Tropical Gardening Helpline: Using coffee grounds in gardens

  • Coffee grounds can be added sparingly directly into soil around plants. (greenandgrowing.org/Courtesy Photo)
  • Used coffee grounds and filters make excellent additions to a compost pile. (theplantguide.net/Courtesy Photo)
  • Many websites offer information on using coffee grounds in your garden though they don’t all agree on the best use. (beginningfarmers.org/Courtesy Photo)
  • Coffee companies often offer bags of grounds for use in the garden. Use them wisely.(news.starbucks.com/Courtesy Photo)
  • Coffee companies often offer bags of grounds for use in the garden. Use them wisely. (news.starbucks.com/Courtesy Photo)

Bruce asks: I have been putting used coffee grounds on my plants and in my compost for years to no ill effect. I recently read an article, however, at https://curiosity.com/topics/whatever-you-do-dont-put-coffee-grounds-in-your-garden-curiosity/ that says they can be harmful to plants. So, are coffee grounds OK to apply to use in my garden or not?

Tropical Gardener answer: I found two different schools of thought around using coffee grounds in the garden. I will cite the reported drawbacks as well as the benefits of using them on your plants. My conclusion is that they should be applied rather sparingly directly to plants and that their best use is mixed with other organic matter in a compost pile.

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Used coffee grounds contain some nitrogen which is essential for plant growth. Generally, adding organic material like coffee grounds to the soil has positive results since microbes will break it down into more nutrients that plants can use. If your soil is already high in nitrogen, however, the extra boost from coffee grounds could cause a flush of new growth that may distract from the growth of flowers and fruit.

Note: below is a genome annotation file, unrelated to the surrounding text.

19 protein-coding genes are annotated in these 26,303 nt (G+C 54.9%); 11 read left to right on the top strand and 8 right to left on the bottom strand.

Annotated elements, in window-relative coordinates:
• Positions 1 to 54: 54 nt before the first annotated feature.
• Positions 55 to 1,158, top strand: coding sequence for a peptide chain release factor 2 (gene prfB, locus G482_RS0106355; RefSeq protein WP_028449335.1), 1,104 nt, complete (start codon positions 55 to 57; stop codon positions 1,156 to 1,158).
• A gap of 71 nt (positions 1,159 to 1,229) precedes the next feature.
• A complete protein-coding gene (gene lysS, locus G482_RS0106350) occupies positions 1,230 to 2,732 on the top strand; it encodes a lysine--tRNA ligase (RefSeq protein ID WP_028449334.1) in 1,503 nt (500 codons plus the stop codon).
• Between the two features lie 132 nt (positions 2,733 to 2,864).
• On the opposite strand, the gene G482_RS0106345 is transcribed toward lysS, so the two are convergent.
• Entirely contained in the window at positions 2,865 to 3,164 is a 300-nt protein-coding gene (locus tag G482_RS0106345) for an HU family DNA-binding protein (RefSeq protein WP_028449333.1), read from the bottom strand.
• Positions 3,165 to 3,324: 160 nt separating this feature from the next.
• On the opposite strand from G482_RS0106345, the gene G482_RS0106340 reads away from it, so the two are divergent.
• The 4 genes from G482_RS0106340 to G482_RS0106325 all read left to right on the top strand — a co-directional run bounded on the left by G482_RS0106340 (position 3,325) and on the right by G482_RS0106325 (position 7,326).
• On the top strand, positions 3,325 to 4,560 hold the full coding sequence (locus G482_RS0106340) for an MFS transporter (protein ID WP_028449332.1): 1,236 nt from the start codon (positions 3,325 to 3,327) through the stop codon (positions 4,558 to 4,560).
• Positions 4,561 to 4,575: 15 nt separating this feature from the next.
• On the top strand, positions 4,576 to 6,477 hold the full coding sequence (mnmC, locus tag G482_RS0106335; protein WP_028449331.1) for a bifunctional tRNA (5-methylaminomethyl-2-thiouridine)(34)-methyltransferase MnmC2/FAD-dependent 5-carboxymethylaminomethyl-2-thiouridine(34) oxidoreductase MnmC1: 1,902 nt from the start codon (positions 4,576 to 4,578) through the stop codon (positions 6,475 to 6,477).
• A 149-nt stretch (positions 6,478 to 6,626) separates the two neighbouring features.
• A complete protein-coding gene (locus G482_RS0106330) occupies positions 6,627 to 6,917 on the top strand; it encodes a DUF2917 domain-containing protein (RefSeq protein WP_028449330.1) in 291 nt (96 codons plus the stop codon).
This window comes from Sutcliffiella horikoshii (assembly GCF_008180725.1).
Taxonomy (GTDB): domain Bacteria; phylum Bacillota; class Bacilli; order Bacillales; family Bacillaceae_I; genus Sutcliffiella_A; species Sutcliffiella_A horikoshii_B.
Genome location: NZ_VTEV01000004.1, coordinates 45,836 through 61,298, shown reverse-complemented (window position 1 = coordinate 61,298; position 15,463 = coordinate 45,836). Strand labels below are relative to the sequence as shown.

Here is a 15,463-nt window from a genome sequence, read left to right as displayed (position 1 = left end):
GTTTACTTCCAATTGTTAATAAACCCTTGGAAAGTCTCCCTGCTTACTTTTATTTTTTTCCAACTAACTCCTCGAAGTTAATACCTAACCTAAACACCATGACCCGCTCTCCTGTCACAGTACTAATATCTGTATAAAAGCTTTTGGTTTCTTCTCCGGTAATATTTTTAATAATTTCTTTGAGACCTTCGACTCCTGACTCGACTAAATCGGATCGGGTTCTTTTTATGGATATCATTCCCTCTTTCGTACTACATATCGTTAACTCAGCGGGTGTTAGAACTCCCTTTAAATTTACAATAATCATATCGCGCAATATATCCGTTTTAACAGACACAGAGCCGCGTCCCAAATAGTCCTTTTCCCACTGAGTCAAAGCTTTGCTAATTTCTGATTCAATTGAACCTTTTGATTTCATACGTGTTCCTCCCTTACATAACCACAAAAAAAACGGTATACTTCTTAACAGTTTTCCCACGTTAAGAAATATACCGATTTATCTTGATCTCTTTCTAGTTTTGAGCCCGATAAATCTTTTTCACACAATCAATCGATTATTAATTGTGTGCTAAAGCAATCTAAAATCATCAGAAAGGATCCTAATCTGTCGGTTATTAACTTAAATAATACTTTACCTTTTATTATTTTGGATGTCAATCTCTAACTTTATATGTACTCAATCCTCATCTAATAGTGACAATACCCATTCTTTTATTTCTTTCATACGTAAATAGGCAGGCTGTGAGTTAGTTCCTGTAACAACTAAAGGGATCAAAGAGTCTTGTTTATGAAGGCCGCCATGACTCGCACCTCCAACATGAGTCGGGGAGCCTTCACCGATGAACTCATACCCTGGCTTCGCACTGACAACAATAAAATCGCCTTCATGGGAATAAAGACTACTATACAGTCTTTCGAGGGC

Some reports say that used coffee grounds are highly acidic and should only be used on acid-loving plants like gardenias, ixoras, hydrangeas or azaleas. Other research shows that the acidity of coffee grounds varies from very acidic to slightly alkaline. One article reports that the high acidity of coffee grounds only applies to unused coffee grounds. It says that though fresh coffee grounds are acidic, used coffee grounds are practically neutral. Rinsing them can render them neutral and they will then not affect the acid level in the soil.

The curiosity.com article advises against using coffee grounds for mulching because the very fine particles of coffee grounds are prone to locking together which can make them into a water resistant barrier. The alternative that they suggest is to mix coffee grounds with other organic matter like compost or leaves to create a mulch of mixed particle size. This seems to be a point on which both sides of the issue can agree.

The “disastrous effect on plants” reported in the curiosity.com article seems to be caused by applying thick blankets of coffee grounds as mulch around plants and over seeds. This effect may be caused because coffee grounds are full of caffeine. Some plants produce caffeine themselves to discourage competitive species. So, too much caffeine in the soil could retard growth in some species.

The Journal of Agricultural and Food Chemistry found that there can be up to 8 milligrams of caffeine per gram of used coffee grounds. This can vary, depending on how long the grounds were steeped in water. At this high level the caffeine could potentially stunt growth in some plants. It would be sensible to avoid spreading coffee grounds around seeds or seedlings as they may inhibit germination and growth.

A 2016 study in the Journal Urban Forestry &Urban Greening reported, “Applying spent coffee grounds directly to urban agriculture soils greatly reduces plant growth.” The study found that this was true even when they composted the coffee grounds with other organic waste. They also reported that compost containing lots of coffee grounds could also harm earthworms.